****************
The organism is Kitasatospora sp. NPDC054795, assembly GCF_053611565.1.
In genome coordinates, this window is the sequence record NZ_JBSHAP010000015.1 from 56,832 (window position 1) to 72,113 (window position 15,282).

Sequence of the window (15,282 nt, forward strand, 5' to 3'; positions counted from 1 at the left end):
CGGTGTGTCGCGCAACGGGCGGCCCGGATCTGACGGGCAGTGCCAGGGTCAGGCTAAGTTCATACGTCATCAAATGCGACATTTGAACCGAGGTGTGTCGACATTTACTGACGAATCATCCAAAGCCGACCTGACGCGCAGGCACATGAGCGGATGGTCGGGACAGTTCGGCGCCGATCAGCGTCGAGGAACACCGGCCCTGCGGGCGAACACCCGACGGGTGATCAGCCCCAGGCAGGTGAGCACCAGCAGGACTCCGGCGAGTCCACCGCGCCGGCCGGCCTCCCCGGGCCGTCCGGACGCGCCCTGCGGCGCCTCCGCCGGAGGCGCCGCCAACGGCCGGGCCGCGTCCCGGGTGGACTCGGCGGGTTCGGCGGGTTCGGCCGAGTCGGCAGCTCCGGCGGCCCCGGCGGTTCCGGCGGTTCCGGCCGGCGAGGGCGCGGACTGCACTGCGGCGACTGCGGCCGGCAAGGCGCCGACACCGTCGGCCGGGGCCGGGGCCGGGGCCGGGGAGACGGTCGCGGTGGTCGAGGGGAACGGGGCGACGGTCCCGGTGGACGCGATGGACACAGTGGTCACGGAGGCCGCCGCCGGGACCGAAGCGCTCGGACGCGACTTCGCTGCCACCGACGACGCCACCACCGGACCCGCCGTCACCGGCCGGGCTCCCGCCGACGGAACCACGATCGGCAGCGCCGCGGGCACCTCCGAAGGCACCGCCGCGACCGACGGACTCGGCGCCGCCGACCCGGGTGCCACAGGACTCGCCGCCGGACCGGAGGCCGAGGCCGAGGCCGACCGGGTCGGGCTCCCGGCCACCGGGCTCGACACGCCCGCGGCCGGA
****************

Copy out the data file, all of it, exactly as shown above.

The organism is Kitasatospora sp. NPDC054795, assembly GCF_053611565.1.
In genome coordinates, this window is the sequence record NZ_JBSHAP010000015.1 from 56,832 (window position 1) to 72,113 (window position 15,282).

Sequence of the window (15,282 nt, forward strand, 5' to 3'; positions counted from 1 at the left end):
CGGTGTGTCGCGCAACGGGCGGCCCGGATCTGACGGGCAGTGCCAGGGTCAGGCTAAGTTCATACGTCATCAAATGCGACATTTGAACCGAGGTGTGTCGACATTTACTGACGAATCATCCAAAGCCGACCTGACGCGCAGGCACATGAGCGGATGGTCGGGACAGTTCGGCGCCGATCAGCGTCGAGGAACACCGGCCCTGCGGGCGAACACCCGACGGGTGATCAGCCCCAGGCAGGTGAGCACCAGCAGGACTCCGGCGAGTCCACCGCGCCGGCCGGCCTCCCCGGGCCGTCCGGACGCGCCCTGCGGCGCCTCCGCCGGAGGCGCCGCCAACGGCCGGGCCGCGTCCCGGGTGGACTCGGCGGGTTCGGCGGGTTCGGCCGAGTCGGCAGCTCCGGCGGCCCCGGCGGTTCCGGCGGTTCCGGCCGGCGAGGGCGCGGACTGCACTGCGGCGACTGCGGCCGGCAAGGCGCCGACACCGTCGGCCGGGGCCGGGGCCGGGGCCGGGGAGACGGTCGCGGTGGTCGAGGGGAACGGGGCGACGGTCCCGGTGGACGCGATGGACACAGTGGTCACGGAGGCCGCCGCCGGGACCGAAGCGCTCGGACGCGACTTCGCTGCCACCGACGACGCCACCACCGGACCCGCCGTCACCGGCCGGGCTCCCGCCGACGGAACCACGATCGGCAGCGCCGCGGGCACCTCCGAAGGCACCGCCGCGACCGACGGACTCGGCGCCGCCGACCCGGGTGCCACAGGACTCGCCGCCGGACCGGAGGCCGAGGCCGAGGCCGACCGGGTCGGGCTCCCGGCCACCGGGCTCGACACGCCCGCGGCCGGA